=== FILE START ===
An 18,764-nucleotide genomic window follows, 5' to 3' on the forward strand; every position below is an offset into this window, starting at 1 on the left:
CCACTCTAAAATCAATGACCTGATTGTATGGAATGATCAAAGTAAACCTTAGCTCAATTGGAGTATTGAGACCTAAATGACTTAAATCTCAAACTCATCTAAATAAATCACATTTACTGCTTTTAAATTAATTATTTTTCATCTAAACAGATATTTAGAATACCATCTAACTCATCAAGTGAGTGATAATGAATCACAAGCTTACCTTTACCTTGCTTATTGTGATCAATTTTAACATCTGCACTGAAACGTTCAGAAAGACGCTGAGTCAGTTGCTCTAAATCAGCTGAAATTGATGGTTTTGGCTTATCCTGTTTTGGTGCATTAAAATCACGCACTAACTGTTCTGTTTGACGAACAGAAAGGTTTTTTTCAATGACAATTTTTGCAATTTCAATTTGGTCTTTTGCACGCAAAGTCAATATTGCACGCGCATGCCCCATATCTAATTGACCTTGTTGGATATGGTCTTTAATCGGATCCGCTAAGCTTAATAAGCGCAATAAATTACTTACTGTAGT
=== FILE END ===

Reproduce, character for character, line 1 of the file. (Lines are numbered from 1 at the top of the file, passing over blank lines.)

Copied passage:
An 18,764-nucleotide genomic window follows, 5' to 3' on the forward strand; every position below is an offset into this window, starting at 1 on the left: